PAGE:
Nokia Oyj, which was overtaken by Apple Inc. as the largest maker of mobile phones last quarter, will eliminate 7,000 jobs and transfer its Symbian software development to Accenture Plc in the Finnish company’s biggest reorganization in two decades.
Accenture, the second-largest technology-consulting company, will take on 3,000 Nokia workers in China, Finland, India, the U.K. and the U.S. by the end of this year, the companies said today. Nokia, which is switching to Microsoft Corp.’s Windows Phone 7, will cut an additional 4,000 positions.
Symbian smartphones have struggled to keep up with the iPhone and handsets based on Google Inc.’s Android system. Nokia’s stock has lost about two thirds of its value since Apple introduced the iPhone in 2007, raising consumer expectations for handsets that can surf the Web and show movies to be simple to operate. Chief Executive Officer Stephen Elop said today he’ll keep all Finnish sites open with Nokia’s headquarters to remain in the country.
“The big surprise is Accenture,” Ben Wood, a London-based analyst at CCS Insight, said in a phone interview. “Nokia is moving quickly to transition Symbian out of the company in order to ensure complete focus on Windows Phone 7. This is the beginning of the long and painful journey.”
Espoo-based Nokia rose as much as 24 cents, or 4 percent, to 6.20 euros and was up 3 percent at 6.14 euros as of 5:11 p.m. in Helsinki, giving the company a market value of 23 billion euros ($33.8 billion). It has fallen 25 percent since the Feb. 11 alliance with Microsoft. Accenture added 0.5 percent to $56.98 in New York.
The 7,000 positions account for almost 12 percent of Nokia’s workforce, excluding those employed at a venture with Siemens AG and at the Navteq maps division.
“The numbers are broadly in line but a bit more than I expected,” said Heikki Kauppi, chairman of the Federation of Professional and Managerial Employees, which represents more than 8,000 of Nokia’s 13,000 employees in its category in Finland, in an interview. “I’m generally satisfied with Nokia’s good effort in investing in the reemployment of those laid off.”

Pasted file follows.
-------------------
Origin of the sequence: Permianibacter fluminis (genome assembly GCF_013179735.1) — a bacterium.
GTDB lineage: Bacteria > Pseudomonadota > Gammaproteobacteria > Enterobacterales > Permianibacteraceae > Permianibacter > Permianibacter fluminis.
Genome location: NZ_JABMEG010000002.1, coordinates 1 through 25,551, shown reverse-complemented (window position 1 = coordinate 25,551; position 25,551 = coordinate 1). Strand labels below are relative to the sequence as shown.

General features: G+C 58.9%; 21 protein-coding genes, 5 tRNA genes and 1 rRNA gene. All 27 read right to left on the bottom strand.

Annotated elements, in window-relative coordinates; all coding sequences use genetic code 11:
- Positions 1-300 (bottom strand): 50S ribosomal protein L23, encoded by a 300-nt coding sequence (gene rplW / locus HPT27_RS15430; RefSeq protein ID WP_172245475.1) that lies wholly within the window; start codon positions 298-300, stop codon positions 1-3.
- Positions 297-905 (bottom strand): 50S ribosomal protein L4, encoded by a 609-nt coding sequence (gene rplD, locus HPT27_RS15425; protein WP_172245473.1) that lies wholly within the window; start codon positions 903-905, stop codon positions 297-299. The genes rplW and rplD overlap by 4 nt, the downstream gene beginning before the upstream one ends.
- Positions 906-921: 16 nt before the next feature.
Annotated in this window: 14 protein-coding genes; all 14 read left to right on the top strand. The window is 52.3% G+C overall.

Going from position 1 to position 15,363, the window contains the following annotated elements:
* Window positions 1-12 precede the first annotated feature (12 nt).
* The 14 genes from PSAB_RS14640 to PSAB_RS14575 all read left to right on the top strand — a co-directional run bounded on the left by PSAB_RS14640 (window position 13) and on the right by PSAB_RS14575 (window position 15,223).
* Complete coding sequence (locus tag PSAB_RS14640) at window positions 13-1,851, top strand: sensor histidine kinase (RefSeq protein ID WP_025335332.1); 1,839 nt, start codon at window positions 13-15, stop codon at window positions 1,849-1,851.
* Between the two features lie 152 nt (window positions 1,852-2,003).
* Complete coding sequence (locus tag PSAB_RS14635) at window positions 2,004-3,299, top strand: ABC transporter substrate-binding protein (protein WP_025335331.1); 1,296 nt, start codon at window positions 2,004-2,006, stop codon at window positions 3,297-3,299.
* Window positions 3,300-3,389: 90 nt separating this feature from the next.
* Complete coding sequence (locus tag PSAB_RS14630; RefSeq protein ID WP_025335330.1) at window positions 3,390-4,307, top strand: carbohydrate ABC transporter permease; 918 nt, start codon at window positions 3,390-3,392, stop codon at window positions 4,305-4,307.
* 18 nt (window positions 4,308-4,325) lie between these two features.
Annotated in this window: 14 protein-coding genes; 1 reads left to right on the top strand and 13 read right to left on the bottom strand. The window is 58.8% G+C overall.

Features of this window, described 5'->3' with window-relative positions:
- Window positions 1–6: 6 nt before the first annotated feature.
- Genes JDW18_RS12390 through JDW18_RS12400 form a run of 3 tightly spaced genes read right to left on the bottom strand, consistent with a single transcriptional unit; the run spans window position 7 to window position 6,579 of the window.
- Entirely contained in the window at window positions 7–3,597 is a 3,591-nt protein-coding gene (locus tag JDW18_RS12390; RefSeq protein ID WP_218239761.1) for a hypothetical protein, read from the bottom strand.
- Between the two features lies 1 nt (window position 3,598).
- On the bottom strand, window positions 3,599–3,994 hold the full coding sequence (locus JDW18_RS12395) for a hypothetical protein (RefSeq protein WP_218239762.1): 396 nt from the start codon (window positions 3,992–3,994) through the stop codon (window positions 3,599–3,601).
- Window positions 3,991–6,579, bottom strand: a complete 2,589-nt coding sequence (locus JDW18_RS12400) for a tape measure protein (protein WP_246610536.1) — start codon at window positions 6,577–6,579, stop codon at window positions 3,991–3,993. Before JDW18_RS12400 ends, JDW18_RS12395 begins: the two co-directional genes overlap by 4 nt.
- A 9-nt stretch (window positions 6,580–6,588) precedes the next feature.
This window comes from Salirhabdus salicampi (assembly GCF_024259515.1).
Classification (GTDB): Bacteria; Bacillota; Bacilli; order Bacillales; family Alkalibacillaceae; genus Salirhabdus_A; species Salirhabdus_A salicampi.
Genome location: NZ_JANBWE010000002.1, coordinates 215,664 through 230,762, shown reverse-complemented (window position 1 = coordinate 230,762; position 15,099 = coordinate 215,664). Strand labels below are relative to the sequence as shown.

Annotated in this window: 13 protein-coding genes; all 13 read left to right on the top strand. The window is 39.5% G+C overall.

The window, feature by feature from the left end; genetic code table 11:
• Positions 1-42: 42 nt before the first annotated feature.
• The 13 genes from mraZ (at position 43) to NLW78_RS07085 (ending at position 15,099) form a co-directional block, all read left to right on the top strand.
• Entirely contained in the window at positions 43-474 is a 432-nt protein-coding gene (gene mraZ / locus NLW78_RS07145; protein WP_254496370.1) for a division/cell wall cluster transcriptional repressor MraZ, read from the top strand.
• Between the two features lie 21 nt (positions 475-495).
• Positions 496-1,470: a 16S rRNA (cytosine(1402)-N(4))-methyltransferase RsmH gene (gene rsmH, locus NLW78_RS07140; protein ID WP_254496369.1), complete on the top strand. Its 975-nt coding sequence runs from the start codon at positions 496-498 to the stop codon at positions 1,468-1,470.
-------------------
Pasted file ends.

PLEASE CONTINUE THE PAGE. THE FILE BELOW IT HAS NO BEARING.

The Pro union, which represents office workers, said in a statement that it is “satisfied at this stage with Nokia’s efforts to assure continuing work for the personnel.”
Windows Phone 7
Under today’s agreement, Accenture will also work for Nokia on projects based on Windows Phone 7. The deal will help Dublin-based Accenture, which employs more than 215,000 people and also offers outsourcing services, to offer clients new mobile and software services, said Marty Cole, head of Accenture’s Communications and High Tech unit.
Accenture reported sales of $21.6 billion in the fiscal year ended Aug. 31. In 2009, the company bought Nokia’s professional services unit that provides engineering and support of the Symbian operating system to mobile-device manufacturers and service providers.
Elop, 47, is seeking to restore Nokia’s smartphone prospects after deciding that its own Symbian and MeeGo systems couldn’t keep up with rivals’ phones.
First-quarter net income declined 1.4 percent to 344 million euros, Nokia said last week. Handset revenue rose 6.4 percent to 7.09 billion euros ($10.4 billion), surpassed for the first time by iPhone sales of $12.3 billion in the period.
Nokia’s smartphone market share fell to 30.8 percent at the end of last year, 20 percentage points lower than the level at the iPhone’s introduction, according to researcher Gartner Inc.
CEO Elop said last week that he plans to slash 1 billion euros in expenses at the handset business by 2013.
The 4,000 job cuts will affect mainly Denmark, Finland and the U.K. and will take place by the end of 2012, Nokia said. Those reductions include 1,400 workers in Finland, Elop said at a press conference in Espoo. Nokia will close several sites outside Finland, including a development unit in Copenhagen and its U.S. base in White Plains, New York, he said. No more job cuts are planned, the CEO said.
About 700 jobs in the U.K. will go, the local Unite union said in a statement, adding that it will take part in a “concerted campaign” to halt the job losses.
“We have new clarity around our path forward,” Elop said. “We are working closely with our employees and partners to identify long-term re-employment programs for the talented people of Nokia.”
Nokia added about 5,000 employees in the last year, including about 1,000 at Navteq and about 2,000 at Nokia Siemens Networks, the venture with Siemens.
Nokia’s headcount declined by 31 percent between 1990 and 1993, according to annual reports, as the company shed units making rubber products and computers. The handsets organization has more than doubled in size since 1999, to 58,642 people at the end of last year. The company reported a total headcount of 130,951 as of March 31, 2010.
“Nokia’s announcements today show that the worst fears regarding employees have not been realized,” Economy Minister Mauri Pekkarinen and Employment Minister Anni Sinnemaeki said in a statement. “However Nokia’s decision will have significant consequences for research and product development in the information technology sector in Finland.”